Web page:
Research Overview: In the Smith Lab, we are interested in the genome-wide host-pathogen interactions that underlie susceptibility to tuberculosis. Our work encompasses diverse mouse genetics, new bacterial genetic technologies, immunological approaches to infection, vaccine interventions and bioinformatics tools.
We leverage host diversity in mice and macrophages from wild-derived mouse strains and diverse mouse panels, including the Collaborative Cross, Diversity Outbred and BXD mammalian resources. From these diverse mammalian systems, we have identified new mouse models that represent distinct tuberculosis disease states and mapped novel host loci (QTL) that underly susceptibility, resistance, tolerance, and immunopathologies.
In parallel, we define the bacterial genetic requirements for growth and adaptation across these diverse host environments through new mycobacterial genetic approaches, including saturated libraries of transposon mutants (TnSeq), CRISPRi and knockouts generated through ORBIT (“oligonucleotide-mediated recombineering followed by Bxb1 integrase targeting”). These combined host and bacterial genome-wide approaches allows the interrogation of each host-pathogen interaction underlying TB.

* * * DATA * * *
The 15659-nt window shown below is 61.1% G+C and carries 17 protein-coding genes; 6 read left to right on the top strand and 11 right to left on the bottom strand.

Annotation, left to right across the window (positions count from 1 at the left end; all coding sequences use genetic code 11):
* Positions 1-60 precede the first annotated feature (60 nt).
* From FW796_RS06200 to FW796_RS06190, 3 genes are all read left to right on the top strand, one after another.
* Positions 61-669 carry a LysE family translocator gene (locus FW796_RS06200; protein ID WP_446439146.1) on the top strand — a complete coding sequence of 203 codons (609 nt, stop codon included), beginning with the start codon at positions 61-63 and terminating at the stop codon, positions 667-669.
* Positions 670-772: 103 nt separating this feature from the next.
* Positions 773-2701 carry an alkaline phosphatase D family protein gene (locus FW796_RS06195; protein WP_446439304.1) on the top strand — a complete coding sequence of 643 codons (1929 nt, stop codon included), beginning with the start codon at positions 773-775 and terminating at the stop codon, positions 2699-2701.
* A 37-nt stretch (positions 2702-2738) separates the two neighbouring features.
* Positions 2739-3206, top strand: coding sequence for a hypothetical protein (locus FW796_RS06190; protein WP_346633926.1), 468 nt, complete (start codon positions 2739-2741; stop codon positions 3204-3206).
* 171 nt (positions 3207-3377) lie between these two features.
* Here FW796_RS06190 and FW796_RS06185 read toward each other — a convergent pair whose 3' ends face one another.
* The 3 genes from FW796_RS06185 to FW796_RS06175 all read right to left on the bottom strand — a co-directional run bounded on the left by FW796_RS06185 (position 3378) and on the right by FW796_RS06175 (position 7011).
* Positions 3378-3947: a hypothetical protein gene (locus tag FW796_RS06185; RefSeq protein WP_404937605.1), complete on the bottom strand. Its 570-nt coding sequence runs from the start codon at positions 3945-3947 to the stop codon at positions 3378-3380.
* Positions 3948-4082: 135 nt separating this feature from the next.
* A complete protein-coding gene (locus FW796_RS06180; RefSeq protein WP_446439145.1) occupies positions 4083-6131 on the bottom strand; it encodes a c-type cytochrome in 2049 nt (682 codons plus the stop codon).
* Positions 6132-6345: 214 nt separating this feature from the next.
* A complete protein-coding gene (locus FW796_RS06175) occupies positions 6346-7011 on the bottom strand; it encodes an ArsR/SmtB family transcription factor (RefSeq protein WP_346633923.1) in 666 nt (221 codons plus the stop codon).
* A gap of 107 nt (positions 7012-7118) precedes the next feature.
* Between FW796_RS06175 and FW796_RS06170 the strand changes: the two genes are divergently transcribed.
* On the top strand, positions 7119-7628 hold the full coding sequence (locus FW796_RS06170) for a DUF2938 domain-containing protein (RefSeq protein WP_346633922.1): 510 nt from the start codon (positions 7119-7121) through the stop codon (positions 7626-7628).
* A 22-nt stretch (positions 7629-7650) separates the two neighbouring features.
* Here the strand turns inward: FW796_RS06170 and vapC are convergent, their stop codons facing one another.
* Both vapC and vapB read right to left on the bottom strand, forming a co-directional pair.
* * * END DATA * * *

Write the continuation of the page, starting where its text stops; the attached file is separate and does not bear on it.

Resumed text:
Altogether, using these Systems Genetics approaches, we are defining the host-pathogen interactions that drive specific arms of immunity, with the long-term goal of rationally designing new host-pathogen paired vaccines and therapeutics.